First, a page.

Govt to maintain sound trade, economic policies

GOVERNMENT will ensure that trade and economic policies intended to create a strong industrial base are maintained, says Ministry of Commerce, Trade and Industry domestic trade director Sunday Chikoti.

Mr Chikoti said in an interview that maintaining trade and economic policies would create an industrial-based economy and encourage exports.

He observed that Zambia which had undergone fundamental changes in trade and economic policy since the early 90s needed permanent policies for local industries.

“This has resulted into policy shift from State-regulated enterprise to a more liberal market regime that introduces competition reforms of the economy,” he said.

Mr Chikoti said Government was aware that policy shift impacted negatively on the industrial base of the country and that was one reason it would ensure policies were maintained.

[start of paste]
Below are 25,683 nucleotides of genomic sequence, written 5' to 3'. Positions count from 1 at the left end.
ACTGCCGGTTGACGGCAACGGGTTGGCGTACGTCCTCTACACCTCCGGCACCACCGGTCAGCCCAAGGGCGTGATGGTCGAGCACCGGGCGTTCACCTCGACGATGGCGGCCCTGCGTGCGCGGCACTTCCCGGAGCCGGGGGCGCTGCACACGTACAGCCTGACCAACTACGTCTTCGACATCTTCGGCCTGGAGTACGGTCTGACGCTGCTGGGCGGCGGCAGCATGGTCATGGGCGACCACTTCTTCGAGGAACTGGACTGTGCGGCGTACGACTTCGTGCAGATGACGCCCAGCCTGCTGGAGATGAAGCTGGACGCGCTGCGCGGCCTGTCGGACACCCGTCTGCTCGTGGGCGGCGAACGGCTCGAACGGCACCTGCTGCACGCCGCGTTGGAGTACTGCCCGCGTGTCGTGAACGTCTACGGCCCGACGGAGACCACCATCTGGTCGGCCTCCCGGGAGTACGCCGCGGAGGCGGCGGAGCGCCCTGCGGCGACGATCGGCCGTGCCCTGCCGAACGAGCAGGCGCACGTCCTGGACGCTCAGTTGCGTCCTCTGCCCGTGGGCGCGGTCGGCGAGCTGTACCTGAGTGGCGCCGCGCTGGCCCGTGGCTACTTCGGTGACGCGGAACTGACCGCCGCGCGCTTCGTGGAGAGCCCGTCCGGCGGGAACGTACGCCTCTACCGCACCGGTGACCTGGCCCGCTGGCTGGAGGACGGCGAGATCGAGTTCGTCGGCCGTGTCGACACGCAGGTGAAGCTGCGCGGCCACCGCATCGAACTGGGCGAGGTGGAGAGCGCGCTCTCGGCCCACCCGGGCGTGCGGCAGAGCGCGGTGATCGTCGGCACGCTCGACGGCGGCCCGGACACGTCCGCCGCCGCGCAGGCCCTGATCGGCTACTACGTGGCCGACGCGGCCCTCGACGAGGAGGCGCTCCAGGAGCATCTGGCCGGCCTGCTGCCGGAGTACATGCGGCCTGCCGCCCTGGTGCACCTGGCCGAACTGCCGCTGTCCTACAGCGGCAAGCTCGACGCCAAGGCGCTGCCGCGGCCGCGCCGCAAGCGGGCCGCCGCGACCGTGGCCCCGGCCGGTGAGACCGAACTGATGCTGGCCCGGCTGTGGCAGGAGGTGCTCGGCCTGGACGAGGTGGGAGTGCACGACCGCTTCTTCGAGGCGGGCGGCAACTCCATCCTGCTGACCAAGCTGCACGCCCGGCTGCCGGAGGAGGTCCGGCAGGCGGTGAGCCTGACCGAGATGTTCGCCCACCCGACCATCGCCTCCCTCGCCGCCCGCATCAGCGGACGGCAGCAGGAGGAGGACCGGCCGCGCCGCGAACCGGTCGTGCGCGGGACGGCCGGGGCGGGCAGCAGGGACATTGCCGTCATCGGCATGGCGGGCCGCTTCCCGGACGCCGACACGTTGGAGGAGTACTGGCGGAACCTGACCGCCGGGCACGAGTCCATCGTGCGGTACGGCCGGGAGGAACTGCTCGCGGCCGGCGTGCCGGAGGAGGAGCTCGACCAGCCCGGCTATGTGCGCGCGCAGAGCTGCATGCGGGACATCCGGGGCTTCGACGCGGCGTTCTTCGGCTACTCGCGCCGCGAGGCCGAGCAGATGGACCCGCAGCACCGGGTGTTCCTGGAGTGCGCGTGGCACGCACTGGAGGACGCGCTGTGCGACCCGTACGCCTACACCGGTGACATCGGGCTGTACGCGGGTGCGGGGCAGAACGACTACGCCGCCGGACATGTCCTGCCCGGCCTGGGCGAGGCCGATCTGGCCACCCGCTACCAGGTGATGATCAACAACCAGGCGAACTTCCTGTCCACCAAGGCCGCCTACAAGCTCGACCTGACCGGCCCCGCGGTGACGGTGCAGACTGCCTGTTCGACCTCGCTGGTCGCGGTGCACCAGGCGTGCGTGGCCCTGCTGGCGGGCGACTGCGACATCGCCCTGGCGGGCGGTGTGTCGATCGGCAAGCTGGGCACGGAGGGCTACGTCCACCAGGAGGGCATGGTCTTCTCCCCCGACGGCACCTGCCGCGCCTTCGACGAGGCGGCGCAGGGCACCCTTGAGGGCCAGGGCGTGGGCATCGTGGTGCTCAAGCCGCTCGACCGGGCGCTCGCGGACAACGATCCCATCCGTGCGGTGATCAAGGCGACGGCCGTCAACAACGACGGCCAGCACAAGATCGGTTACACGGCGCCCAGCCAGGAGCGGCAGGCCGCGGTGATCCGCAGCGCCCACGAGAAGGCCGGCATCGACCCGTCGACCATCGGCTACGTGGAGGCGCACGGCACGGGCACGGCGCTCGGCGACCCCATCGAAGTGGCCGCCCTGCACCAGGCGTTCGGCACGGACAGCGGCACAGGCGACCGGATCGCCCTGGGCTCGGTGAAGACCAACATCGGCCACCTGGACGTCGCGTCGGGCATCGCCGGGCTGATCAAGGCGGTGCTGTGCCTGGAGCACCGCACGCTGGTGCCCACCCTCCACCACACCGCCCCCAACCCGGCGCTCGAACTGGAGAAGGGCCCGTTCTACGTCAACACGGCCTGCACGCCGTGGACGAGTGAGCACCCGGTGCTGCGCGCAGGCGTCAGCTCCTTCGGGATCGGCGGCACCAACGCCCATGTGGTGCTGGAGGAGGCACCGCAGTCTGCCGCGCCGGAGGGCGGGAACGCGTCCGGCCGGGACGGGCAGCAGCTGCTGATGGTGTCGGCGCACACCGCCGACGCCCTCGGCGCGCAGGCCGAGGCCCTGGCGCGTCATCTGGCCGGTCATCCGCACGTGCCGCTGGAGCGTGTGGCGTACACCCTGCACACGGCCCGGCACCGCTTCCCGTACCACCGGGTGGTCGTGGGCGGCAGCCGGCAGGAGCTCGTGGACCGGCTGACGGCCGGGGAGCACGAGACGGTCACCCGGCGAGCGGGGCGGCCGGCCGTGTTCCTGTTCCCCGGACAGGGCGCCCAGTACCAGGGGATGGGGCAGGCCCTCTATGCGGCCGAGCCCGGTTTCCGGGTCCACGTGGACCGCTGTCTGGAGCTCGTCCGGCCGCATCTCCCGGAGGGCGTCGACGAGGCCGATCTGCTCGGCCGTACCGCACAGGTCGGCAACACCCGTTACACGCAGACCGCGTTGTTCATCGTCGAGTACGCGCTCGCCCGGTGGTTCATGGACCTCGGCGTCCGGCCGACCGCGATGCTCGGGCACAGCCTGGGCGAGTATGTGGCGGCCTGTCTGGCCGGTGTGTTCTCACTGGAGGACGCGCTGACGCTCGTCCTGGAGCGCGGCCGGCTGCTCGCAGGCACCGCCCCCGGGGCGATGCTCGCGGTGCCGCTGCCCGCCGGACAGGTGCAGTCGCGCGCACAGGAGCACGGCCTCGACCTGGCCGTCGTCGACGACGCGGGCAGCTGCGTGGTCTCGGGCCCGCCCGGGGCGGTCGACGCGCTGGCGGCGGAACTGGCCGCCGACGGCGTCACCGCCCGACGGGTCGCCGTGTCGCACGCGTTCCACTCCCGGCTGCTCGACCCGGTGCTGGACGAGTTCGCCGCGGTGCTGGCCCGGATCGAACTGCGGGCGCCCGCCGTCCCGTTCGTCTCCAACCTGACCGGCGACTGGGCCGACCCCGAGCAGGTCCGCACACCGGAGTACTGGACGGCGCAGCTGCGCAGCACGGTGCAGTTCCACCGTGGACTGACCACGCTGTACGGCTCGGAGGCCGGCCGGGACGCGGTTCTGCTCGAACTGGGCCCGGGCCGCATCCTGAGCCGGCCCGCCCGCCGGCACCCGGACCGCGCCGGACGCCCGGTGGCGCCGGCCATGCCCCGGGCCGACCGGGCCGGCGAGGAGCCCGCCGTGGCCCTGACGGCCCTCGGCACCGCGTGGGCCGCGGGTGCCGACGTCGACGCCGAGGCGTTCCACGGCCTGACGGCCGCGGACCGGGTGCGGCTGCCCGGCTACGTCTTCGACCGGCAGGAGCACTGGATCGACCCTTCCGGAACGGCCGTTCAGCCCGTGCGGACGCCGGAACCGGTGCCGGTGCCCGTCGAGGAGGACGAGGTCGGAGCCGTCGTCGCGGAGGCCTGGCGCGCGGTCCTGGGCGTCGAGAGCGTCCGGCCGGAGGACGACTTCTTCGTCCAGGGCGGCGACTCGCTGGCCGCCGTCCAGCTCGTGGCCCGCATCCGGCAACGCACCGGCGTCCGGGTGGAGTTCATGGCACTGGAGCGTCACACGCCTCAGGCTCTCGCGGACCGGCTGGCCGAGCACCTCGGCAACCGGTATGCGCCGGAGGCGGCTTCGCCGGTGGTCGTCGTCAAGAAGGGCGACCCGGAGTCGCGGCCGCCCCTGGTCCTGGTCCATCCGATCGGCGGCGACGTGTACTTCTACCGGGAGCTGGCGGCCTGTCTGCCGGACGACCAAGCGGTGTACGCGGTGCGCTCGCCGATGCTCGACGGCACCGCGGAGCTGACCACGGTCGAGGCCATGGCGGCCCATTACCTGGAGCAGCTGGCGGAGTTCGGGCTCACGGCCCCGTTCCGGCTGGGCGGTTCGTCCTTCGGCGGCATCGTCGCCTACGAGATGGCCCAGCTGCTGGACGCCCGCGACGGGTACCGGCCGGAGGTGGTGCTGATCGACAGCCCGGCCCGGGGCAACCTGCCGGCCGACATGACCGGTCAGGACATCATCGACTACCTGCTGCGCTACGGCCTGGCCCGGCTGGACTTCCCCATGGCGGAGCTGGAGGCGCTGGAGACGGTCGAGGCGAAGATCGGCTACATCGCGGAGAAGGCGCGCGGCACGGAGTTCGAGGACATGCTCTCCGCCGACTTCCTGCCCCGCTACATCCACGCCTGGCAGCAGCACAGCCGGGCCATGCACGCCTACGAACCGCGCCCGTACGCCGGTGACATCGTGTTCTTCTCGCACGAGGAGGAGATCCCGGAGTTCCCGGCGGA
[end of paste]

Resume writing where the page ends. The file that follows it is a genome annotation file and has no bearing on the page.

He said his ministry in close collaboration with stakeholders would continue to uphold positive policies.

He also said promoting competition reforms was among the key responsibilities of the ministry.

“Despite competition reforms being a new phenomenon, industries have appreciated the challenges. The reforms have dropped and have managed to grab the opportunity to expand and operate at a larger or better scale as a result of reforms.

“The concept of competition however remains new to most policy makers and important to understand that competition is part of basic fabric of policy makers and sectors of the economy,” he said.

Mr Chikoti advised stakeholders to come up initiatives which would complement Government efforts in driving economic reforms.

“The ministry would be happy to collaborate with organisations that should come up with ideas to complement Government efforts in driving economic reforms,” he said.